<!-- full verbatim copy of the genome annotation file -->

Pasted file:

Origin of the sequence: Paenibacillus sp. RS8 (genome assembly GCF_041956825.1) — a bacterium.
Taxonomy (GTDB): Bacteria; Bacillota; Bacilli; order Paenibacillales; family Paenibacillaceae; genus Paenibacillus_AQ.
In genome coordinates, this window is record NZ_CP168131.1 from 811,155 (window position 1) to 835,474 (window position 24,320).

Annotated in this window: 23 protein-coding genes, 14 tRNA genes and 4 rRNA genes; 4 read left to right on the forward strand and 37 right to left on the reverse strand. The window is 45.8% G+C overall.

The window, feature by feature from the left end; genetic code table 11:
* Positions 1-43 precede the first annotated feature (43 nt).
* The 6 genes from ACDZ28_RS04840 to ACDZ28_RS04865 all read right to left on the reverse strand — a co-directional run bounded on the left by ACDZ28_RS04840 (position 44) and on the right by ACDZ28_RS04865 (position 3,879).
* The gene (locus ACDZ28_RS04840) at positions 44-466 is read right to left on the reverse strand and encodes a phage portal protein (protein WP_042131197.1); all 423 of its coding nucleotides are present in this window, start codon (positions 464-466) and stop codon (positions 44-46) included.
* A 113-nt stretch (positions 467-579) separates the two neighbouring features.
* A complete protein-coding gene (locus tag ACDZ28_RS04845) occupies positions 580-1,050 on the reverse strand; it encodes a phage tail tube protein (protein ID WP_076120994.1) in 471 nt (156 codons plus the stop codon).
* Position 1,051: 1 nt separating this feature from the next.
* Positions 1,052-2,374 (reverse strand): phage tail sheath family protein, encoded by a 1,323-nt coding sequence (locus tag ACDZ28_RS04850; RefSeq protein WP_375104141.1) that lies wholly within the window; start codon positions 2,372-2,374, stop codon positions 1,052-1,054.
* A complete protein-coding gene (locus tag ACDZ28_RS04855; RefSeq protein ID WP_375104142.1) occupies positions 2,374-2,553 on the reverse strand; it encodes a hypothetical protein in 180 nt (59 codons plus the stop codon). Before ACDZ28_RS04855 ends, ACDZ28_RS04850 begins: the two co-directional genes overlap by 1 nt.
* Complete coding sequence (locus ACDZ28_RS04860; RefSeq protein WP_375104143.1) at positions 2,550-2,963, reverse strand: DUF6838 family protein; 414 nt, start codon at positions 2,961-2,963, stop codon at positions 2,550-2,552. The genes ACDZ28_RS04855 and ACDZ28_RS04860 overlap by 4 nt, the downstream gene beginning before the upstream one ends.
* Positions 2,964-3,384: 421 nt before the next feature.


Origin of the sequence: Paenibacillus sp. RS8 (genome assembly GCF_041956825.1) — a bacterium.
Taxonomy (GTDB): Bacteria; Bacillota; Bacilli; order Paenibacillales; family Paenibacillaceae; genus Paenibacillus_AQ.
In genome coordinates, this window is record NZ_CP168131.1 from 811,155 (window position 1) to 835,474 (window position 24,320).

Annotated in this window: 23 protein-coding genes, 14 tRNA genes and 4 rRNA genes; 4 read left to right on the forward strand and 37 right to left on the reverse strand. The window is 45.8% G+C overall.

The window, feature by feature from the left end; genetic code table 11:
* Positions 1-43 precede the first annotated feature (43 nt).
* The 6 genes from ACDZ28_RS04840 to ACDZ28_RS04865 all read right to left on the reverse strand — a co-directional run bounded on the left by ACDZ28_RS04840 (position 44) and on the right by ACDZ28_RS04865 (position 3,879).
* The gene (locus ACDZ28_RS04840) at positions 44-466 is read right to left on the reverse strand and encodes a phage portal protein (protein WP_042131197.1); all 423 of its coding nucleotides are present in this window, start codon (positions 464-466) and stop codon (positions 44-46) included.
* A 113-nt stretch (positions 467-579) separates the two neighbouring features.
* A complete protein-coding gene (locus tag ACDZ28_RS04845) occupies positions 580-1,050 on the reverse strand; it encodes a phage tail tube protein (protein ID WP_076120994.1) in 471 nt (156 codons plus the stop codon).
* Position 1,051: 1 nt separating this feature from the next.
* Positions 1,052-2,374 (reverse strand): phage tail sheath family protein, encoded by a 1,323-nt coding sequence (locus tag ACDZ28_RS04850; RefSeq protein WP_375104141.1) that lies wholly within the window; start codon positions 2,372-2,374, stop codon positions 1,052-1,054.
* A complete protein-coding gene (locus tag ACDZ28_RS04855; RefSeq protein ID WP_375104142.1) occupies positions 2,374-2,553 on the reverse strand; it encodes a hypothetical protein in 180 nt (59 codons plus the stop codon). Before ACDZ28_RS04855 ends, ACDZ28_RS04850 begins: the two co-directional genes overlap by 1 nt.
* Complete coding sequence (locus ACDZ28_RS04860; RefSeq protein WP_375104143.1) at positions 2,550-2,963, reverse strand: DUF6838 family protein; 414 nt, start codon at positions 2,961-2,963, stop codon at positions 2,550-2,552. The genes ACDZ28_RS04855 and ACDZ28_RS04860 overlap by 4 nt, the downstream gene beginning before the upstream one ends.
* Positions 2,964-3,384: 421 nt before the next feature.